The company's care coordination software and analytics allow providers achieve better care metricsRead more...
The company offers pelvic floor training, lactation counseling, and C-section recovery resources
Throughout their pregnancy, expectant mothers get more and more regular care as their baby gets closer to being born. Once that happens, though, that almost immediately stops. Yet, there are a whole series of potential problems and questions that come up in that postpartum period, as well as specialists they might need to see.
Enter Ruth Health, a telehealth platform for pregnant postpartum women. The company, which provides virtual access to specialists for pelvic training and recovery, C-section recovery, and lactation support, announced a $2.4 million seed funding round on Thursday.
"Women's health has, for so long, been built by men, been outdated, and been full of gaps in care. We started Ruth Health to fill those gaps in care to create an affordable, accessible destination. Not only a telehealth clinic, but also a care hub," said Alison Greenberg, the company's co-Founder and CEO.
"We're really passionate about providing our specific services to perinatal folks, so pregnant and postpartum people, but also arming them with information and know-how to combat myths and providing evidence-based information and recommendations around the maze of questions that is pregnancy."
Expanding access to postpartum care
While state supported, and free, perinatal care is standard in other countries around the world, like France and Saudi Arabia, that is not the case in the US. Lactation consultants, for example, are often available in the hospital, and the patient of typically going to see one 12 to 24 hours after birth, but after that they have to find one on their own, which can be costly, not to mention the time involved in getting to and from an office, all of which can be a lot for a person taking care of a newborn baby.
There's also a lack of specialists available, which cause major wait times for those who even have access to a specialist at all; there are only roughly 5,000 pelvic floor physical therapists in the entire US, which means it can take up to six months to get an appointment. And once they do get one, it typically takes three hours door to door, and can cost $150 to $300 per session.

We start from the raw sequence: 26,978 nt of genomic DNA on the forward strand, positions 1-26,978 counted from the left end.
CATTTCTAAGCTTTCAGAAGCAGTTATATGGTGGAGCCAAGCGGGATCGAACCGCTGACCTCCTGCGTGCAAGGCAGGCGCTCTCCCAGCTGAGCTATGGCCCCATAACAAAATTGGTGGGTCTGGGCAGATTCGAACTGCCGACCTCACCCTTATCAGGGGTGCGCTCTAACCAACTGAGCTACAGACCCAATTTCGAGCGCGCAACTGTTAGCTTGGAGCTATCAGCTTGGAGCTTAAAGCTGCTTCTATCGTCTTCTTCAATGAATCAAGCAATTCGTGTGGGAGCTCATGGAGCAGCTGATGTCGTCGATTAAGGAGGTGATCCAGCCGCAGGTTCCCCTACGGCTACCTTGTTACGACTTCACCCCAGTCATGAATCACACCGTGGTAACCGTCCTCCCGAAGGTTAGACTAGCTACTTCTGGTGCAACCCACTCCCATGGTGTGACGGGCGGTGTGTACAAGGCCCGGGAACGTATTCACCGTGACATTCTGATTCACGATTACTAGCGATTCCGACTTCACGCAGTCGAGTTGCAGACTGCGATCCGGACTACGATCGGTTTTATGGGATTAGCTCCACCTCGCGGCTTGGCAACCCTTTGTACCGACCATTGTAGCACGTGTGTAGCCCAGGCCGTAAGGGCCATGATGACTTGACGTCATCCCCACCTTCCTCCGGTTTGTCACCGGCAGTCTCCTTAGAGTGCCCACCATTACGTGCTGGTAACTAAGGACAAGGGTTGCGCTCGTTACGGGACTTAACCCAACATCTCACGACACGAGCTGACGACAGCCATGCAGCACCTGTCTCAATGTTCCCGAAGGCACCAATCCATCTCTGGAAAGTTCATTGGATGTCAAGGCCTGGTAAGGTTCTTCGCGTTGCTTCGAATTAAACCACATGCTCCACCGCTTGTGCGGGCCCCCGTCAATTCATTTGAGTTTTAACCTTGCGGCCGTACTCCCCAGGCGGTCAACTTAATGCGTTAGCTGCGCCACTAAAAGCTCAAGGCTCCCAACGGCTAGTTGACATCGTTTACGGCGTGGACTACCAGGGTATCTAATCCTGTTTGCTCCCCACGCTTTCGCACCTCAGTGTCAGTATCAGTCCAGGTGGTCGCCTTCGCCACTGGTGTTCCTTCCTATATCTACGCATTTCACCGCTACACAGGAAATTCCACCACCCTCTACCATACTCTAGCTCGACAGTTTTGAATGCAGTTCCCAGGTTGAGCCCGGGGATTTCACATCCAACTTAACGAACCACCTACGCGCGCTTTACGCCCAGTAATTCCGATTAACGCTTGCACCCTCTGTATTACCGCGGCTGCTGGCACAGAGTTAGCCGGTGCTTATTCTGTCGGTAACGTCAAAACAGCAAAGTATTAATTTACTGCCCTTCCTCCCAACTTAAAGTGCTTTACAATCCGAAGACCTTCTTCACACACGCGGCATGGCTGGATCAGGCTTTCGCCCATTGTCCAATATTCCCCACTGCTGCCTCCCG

What Ruth is doing is filling in those gaps, and making it easier, and less expensive, to see one of those specialists: its users wait a maximum of one week and pay $75 per session. The company also has a self scheduling system, so users don't have to call or wait on hold, and then, once they book an appointment, Ruth will put it directly onto their calendar.
"When issues come up, it's usually not when you're in the hospital and things are brand new. It’s over time, it's as you see challenges. On a lactation side it can be with supply, with latch, pain during breastfeeding, questions about supplementing with bottles, issues using a breast pump. Those are all the things that we can offer guidance on much more quickly than trying to book a session with somebody in person," said Greenberg.
"By using telehealth, we can get more sessions per day out of one of our specialists than you would normally have with an in-person provider. And it's incredibly valuable to folks who live in rural America, or who live in smaller cities where there's just fewer providers."
Currently, the number of patients on the platform numbers in the hundreds, and while there is ROI for them in the form of better health outcomes (the company has had patients who experience an improvement in conditions like painful sex or incontinence in just three to four sessions), the bigger ROI, according to Greenberg, is in the time they get back by using a telehealth solution.